It may be difficult to recognize typical symptoms of depression due to the longevity of quarantine and COVID-19 illness that caused decreased appetite, feeling down, decreased participation in activities, feeling tired or having little energy, etc. The PHQ-9 interview/staff assessment coded in MDS Section D is intended to identify indicators that could possibly point to depression with the severity of symptoms and depression based on the score. The results are useful for referral to the physician and/or the mental health provider, but also to provide care planning interventions to enhance the resident’s quality of care.
Resident Mood Interview Steps for Assessment
- Conduct the interview preferably the day before or day of the ARD. (Look-back period is 14 days.)
- Interview any resident when D0100 Should Resident Mood Interview Be Conducted? = 1, Yes.
- Conduct the interview in a private setting.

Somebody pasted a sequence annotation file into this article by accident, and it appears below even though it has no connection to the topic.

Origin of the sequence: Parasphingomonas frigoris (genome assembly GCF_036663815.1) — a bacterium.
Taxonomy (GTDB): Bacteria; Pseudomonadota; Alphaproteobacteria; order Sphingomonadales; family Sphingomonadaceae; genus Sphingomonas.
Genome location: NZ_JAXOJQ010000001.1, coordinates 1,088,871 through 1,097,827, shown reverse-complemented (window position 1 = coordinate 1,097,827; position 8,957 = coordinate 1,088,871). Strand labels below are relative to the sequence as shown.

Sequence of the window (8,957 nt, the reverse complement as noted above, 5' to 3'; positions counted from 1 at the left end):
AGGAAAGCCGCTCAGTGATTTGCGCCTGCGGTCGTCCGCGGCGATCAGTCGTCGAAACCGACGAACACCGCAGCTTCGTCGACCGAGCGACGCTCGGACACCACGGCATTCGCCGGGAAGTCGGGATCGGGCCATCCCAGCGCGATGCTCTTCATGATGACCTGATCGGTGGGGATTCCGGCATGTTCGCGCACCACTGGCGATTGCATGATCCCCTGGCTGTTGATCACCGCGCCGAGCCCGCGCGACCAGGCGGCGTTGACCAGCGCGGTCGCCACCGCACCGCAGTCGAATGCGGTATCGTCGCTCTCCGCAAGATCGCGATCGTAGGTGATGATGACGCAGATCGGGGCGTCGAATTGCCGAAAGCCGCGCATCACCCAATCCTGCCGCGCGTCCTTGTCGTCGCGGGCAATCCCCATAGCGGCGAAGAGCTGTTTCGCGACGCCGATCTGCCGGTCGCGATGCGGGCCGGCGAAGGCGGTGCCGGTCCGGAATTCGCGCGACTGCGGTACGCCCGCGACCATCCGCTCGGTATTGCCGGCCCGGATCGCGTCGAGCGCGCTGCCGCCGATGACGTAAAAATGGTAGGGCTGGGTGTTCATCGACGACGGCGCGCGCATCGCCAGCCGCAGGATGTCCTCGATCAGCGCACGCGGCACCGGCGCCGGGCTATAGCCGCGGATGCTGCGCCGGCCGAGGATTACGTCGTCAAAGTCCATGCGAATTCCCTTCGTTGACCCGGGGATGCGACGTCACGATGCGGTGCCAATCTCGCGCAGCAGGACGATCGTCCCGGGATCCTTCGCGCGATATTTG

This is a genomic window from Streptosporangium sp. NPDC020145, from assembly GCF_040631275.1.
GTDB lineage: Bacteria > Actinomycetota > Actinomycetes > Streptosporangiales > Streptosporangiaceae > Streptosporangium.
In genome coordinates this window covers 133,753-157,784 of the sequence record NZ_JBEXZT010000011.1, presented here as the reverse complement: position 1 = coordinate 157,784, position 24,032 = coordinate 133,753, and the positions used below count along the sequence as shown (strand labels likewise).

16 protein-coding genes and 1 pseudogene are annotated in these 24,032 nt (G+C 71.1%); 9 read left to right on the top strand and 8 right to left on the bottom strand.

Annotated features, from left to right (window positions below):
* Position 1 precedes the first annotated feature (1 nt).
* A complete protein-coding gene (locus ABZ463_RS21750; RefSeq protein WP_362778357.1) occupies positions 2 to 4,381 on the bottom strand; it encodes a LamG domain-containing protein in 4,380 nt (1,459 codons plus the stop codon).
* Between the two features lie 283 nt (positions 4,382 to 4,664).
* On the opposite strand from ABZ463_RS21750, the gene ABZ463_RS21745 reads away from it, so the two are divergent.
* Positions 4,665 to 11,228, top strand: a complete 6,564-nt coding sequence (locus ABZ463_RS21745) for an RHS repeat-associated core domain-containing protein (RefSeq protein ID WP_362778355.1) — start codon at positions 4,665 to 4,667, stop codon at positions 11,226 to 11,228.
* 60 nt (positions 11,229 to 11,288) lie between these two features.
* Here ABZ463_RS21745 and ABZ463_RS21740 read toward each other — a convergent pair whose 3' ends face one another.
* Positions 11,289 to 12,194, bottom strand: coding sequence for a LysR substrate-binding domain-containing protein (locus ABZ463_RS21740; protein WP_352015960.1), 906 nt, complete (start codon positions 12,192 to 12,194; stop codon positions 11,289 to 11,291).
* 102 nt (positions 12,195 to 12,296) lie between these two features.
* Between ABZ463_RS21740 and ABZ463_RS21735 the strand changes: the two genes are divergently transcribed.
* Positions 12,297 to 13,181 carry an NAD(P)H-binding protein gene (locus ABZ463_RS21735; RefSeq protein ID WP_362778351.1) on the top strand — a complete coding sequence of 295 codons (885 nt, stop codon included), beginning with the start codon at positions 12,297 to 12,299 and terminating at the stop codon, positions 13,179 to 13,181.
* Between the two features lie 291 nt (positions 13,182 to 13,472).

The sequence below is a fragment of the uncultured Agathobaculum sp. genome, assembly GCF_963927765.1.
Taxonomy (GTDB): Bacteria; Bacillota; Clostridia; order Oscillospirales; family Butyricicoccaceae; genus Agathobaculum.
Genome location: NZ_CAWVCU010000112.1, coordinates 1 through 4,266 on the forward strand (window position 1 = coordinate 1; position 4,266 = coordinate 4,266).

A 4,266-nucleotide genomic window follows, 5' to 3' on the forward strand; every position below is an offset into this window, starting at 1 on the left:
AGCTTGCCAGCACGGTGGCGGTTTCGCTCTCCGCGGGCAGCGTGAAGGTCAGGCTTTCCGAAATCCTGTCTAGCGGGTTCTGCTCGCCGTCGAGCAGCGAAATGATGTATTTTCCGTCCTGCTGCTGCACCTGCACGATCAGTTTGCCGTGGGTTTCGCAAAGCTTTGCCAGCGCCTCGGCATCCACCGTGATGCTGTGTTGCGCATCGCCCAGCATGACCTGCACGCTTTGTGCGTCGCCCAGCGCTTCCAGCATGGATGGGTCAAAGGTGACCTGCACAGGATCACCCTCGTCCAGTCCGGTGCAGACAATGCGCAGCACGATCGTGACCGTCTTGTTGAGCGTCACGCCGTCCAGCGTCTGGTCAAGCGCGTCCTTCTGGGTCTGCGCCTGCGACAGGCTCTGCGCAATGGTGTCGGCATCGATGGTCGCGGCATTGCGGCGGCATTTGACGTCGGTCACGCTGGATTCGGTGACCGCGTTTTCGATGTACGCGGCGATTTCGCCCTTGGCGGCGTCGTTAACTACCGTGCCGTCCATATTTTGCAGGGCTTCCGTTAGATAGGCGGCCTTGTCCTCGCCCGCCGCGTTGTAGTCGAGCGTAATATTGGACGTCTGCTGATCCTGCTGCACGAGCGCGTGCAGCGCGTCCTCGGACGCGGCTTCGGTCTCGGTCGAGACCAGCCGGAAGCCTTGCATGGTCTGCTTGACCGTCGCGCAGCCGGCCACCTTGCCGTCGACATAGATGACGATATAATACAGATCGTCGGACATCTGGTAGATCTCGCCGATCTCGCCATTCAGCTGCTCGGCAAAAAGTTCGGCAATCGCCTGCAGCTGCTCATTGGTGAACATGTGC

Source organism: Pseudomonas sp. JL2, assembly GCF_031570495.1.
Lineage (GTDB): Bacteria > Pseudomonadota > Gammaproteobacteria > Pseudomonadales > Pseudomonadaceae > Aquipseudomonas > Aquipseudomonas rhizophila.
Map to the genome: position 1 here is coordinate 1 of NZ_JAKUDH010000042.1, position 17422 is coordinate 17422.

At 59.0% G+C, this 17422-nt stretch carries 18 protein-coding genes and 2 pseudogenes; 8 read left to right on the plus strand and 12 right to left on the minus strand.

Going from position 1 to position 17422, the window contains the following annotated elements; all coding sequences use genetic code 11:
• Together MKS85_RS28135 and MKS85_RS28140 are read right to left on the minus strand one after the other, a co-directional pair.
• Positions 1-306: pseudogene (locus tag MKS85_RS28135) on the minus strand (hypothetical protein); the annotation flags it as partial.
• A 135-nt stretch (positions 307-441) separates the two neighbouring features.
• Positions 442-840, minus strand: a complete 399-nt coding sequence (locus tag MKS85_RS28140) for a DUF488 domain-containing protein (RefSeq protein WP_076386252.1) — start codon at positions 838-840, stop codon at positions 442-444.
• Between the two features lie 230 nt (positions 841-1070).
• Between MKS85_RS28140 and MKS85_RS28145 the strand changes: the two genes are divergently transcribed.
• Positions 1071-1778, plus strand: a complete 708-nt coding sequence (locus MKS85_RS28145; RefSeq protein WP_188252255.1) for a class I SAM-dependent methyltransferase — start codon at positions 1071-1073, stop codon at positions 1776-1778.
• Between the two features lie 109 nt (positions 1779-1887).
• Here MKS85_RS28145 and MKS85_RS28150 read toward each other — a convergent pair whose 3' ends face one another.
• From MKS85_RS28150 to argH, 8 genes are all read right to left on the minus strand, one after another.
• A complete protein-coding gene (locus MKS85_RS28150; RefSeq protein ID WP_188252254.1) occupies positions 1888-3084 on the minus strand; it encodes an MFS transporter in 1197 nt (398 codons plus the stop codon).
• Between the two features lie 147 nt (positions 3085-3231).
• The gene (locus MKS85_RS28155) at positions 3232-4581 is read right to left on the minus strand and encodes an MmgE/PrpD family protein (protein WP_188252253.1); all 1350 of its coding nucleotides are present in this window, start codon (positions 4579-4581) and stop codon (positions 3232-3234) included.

- If an interpreter is used during resident interviews, the interpreter should not attempt to determine the intent behind what is being translated, the outcome of the interview, or the meaning or significance of the resident’s responses. Interpreters are people who translate oral or written language from one language to another.
- Sit so that the resident can see your face. Minimize glare by directing light sources away from the resident’s face.
- Be sure the resident can hear you.
- If you are administering the PHQ-9© in paper form, be sure that the resident can see the print. Provide large print or assistive device (e.g., page magnifier) if necessary.
- Explain the reason for the interview before beginning.
- Explain and /or show the interview response choices (i.e., cue card).
- Interview the resident.
Activities & Socialization